Rectifier tubes of the same sort are either on or off. Reliability and longevity is a factor but actual characteristics can't vary much. IOW if I sell you a GZ34 it better damned-well behave like one and measurably so. It has only one function, to turn AC voltage into - - - - - so that can be turned by the big filter caps into ------------- DC voltage. If you get 420 volts out of Brand A, Brand B better give you +/- a few volts.

    A GZ34 is a relatively high efficiency, low resistance 'fast' tube. Of course modern solid-state diodes are even more so. If you get power supply sag it's more likely to be the power transformer giving it up.
  5. homesick345

    homesick345 Poster Extraordinaire

    Jan 20, 2012
    Beirut, Lebanon
    No swag to speak of from GZ34. Practically rise times equal that of silicon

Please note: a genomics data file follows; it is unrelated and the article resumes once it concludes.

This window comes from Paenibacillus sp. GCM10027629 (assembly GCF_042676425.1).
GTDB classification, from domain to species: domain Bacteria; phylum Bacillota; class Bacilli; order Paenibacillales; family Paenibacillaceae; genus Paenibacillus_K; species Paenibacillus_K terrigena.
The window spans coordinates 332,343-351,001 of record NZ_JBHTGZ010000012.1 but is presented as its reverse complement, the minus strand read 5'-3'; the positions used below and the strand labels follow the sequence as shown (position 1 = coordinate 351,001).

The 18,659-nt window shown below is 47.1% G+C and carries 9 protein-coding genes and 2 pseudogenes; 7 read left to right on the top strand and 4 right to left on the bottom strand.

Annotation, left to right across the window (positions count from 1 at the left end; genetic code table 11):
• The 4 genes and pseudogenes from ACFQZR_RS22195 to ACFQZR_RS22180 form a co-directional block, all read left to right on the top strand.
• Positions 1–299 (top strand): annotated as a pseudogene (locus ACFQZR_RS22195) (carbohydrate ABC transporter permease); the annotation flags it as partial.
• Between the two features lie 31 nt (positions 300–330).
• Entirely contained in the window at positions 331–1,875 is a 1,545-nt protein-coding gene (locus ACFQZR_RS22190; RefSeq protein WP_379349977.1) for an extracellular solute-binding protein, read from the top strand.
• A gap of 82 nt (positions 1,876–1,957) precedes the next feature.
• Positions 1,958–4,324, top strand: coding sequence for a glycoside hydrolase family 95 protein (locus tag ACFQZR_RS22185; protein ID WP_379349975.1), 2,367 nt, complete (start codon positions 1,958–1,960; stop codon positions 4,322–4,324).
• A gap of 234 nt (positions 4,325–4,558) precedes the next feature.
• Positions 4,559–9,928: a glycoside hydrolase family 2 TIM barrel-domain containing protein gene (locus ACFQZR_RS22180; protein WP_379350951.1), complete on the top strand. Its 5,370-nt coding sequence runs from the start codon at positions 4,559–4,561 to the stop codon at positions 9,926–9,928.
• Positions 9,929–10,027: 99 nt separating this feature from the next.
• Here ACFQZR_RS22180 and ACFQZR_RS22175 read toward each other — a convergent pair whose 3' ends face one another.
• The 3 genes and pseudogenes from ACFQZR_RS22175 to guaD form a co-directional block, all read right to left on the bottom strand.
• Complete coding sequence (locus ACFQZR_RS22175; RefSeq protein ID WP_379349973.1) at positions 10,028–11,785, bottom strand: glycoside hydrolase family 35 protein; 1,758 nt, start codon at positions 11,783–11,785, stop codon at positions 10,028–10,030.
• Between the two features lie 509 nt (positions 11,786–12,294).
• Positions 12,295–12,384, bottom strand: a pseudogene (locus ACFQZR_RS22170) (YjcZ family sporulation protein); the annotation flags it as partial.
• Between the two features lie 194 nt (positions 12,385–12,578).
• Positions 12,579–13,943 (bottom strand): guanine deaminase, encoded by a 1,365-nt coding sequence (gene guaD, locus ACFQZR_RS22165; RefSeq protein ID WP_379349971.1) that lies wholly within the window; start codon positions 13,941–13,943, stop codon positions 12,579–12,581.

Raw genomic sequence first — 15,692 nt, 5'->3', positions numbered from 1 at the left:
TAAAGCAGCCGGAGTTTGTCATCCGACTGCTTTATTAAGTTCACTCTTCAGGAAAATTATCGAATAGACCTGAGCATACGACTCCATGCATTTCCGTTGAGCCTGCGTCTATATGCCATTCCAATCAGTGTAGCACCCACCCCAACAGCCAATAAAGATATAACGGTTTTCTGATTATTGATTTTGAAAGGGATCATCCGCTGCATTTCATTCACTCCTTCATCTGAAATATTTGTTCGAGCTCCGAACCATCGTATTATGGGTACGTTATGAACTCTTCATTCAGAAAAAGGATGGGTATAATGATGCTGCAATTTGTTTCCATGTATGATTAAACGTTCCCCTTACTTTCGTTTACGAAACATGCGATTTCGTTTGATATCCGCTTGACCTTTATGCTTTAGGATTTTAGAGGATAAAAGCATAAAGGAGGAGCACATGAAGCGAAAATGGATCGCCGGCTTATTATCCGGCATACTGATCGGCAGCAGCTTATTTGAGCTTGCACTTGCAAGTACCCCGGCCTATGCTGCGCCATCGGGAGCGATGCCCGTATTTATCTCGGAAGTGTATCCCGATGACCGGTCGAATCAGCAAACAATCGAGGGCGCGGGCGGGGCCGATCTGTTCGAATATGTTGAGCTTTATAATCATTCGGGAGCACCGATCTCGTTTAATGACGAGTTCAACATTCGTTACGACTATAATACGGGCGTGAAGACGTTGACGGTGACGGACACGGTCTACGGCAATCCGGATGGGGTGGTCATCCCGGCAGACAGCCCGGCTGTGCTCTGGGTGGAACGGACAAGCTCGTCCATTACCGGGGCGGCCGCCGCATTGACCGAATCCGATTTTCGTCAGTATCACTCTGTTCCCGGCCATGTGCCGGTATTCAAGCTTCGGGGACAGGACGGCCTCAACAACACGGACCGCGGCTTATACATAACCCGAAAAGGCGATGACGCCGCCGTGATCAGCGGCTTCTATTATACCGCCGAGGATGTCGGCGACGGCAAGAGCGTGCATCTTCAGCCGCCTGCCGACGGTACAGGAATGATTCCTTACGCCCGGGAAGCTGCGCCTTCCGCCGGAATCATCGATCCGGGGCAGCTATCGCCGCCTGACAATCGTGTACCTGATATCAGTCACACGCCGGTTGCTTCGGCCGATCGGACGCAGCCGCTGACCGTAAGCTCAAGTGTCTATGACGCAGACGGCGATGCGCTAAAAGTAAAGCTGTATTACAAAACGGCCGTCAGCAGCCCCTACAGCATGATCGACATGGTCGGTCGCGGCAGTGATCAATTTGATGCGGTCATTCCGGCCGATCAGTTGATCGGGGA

6. PC_Hater

    PC_Hater Tele-Meister

    Aug 13, 2013
    The first reply is the correct answer, save your money. I tried to quote it but failed!

    ALL vacuum tube rectifiers have sag. The more current you pull from them the more sag you get. The sag increases as the tube gets older.
    A quick search on the internet found the specification sheet of the GZ34 from September 1958.
    It has graphs of Output Voltage vs Output Current with different input voltages and different conditions.
    The output voltage sags about 50V at 200mA output at 400V and the tube is putting out 80W of power.
    The 'speed' of the response for your guitar amplifier really doesn't matter.